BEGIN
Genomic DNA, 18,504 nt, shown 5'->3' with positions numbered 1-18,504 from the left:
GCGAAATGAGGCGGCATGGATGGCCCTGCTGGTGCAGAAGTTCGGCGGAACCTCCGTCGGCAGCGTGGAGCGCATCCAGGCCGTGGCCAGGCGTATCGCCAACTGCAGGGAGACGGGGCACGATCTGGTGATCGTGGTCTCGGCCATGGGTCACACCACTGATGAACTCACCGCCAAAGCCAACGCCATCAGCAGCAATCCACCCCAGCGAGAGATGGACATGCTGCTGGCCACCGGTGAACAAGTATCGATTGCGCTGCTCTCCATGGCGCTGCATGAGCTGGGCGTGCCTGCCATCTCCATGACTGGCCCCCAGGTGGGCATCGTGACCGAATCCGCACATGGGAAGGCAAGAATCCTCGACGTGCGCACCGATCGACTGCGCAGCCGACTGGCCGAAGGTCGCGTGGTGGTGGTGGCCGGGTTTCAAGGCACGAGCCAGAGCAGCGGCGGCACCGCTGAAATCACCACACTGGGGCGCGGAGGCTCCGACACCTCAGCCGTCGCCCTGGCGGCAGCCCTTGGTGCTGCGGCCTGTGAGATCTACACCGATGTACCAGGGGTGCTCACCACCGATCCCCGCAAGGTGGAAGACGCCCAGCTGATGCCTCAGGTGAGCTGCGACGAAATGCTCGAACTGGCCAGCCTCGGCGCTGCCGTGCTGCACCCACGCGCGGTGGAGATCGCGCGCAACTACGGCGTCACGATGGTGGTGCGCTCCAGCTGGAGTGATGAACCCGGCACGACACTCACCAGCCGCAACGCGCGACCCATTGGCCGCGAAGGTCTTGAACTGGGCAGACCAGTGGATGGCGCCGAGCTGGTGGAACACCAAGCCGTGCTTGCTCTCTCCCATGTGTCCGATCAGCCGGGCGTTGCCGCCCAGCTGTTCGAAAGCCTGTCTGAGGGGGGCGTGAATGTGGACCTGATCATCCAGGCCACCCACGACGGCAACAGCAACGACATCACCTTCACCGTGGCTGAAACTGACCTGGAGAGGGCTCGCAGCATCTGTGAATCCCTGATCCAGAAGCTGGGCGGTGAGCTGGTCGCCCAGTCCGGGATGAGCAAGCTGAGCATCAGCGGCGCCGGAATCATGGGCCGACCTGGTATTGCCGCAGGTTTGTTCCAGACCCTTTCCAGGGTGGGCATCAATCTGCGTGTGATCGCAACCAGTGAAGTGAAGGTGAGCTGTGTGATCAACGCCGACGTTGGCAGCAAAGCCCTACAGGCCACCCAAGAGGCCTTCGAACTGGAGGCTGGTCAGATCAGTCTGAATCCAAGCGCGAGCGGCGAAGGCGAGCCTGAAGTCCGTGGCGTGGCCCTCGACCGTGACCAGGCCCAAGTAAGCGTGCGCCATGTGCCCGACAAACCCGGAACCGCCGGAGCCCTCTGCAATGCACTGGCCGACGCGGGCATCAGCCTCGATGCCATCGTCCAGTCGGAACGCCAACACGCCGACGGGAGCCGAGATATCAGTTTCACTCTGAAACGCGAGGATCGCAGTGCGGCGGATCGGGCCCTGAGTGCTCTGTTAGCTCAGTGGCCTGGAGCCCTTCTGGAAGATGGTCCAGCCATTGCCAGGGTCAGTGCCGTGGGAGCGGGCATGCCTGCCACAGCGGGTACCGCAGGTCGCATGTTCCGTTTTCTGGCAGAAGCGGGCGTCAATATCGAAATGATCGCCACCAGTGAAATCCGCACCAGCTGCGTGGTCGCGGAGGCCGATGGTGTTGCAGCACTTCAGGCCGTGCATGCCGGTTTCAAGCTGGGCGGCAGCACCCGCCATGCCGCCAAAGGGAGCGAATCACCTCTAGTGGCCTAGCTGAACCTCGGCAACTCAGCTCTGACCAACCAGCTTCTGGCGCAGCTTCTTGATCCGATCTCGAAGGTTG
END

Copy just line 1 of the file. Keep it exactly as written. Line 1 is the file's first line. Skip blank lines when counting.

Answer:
Genomic DNA, 18,504 nt, shown 5'->3' with positions numbered 1-18,504 from the left: